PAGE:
What is Lipdermatosclerosis?
Lipodermatosclerosis (LDS) is a skin and connective tissue disorder of the lower extremity which usually causes a brownish discoloration on the inner aspect of the ankle. LDS is the result of inflammation of the layer of fat under the epidermis; thus the term lipo (fat)-dermato (skin)-sclerosis (abnormal hardening of body tissue).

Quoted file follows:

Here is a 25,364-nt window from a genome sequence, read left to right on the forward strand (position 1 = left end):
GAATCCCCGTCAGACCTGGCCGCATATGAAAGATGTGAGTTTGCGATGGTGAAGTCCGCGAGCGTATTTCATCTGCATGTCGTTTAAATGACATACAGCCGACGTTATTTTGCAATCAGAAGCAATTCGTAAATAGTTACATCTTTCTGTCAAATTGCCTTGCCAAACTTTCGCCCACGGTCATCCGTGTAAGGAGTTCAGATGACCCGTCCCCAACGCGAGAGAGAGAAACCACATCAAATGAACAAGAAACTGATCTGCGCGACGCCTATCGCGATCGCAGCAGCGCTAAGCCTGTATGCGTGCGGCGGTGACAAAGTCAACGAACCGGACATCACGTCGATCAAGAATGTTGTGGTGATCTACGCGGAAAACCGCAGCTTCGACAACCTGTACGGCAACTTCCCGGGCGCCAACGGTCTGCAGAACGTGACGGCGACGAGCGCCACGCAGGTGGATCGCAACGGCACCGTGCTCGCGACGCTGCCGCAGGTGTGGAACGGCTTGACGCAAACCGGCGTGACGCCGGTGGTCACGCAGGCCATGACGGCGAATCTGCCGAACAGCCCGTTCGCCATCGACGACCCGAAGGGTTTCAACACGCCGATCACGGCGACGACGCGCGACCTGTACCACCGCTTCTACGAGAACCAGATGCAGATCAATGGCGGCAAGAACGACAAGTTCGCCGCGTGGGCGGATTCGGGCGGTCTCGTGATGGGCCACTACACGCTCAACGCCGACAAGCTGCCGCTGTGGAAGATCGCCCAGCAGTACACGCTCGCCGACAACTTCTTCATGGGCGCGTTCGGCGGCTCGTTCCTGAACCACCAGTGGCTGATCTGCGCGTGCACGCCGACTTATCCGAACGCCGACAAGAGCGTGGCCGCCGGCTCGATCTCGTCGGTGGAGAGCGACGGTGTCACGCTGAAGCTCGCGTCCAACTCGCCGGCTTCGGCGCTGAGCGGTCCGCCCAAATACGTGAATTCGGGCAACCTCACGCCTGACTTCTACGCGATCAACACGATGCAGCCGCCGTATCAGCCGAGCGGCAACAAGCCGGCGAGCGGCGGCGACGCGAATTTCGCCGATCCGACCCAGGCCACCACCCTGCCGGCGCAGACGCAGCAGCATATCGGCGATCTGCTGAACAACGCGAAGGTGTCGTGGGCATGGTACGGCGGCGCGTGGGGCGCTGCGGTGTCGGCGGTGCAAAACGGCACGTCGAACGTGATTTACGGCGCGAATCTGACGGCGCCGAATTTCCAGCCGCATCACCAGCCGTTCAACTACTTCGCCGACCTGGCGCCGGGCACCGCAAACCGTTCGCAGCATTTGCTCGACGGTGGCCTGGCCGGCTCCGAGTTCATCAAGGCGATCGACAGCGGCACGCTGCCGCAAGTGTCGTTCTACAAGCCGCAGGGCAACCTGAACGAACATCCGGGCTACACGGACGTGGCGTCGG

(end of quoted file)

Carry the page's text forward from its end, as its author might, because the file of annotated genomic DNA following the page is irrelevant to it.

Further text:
Patients with venous disease can present with different levels of severity. LDS is usually a sign of advanced venous disease. As venous disease severity increases, so does the blood pressure in the veins (venous hypertension). These high vein pressures can “push” molecules that function as the body’s natural defense mechanisms out of the circulation and into tissues around the lower leg and ankle causing chronic inflammation and tissue damage. People with more severe LDS have tapering of their legs above the ankles, forming a constricting band resembling an inverted champagne bottle.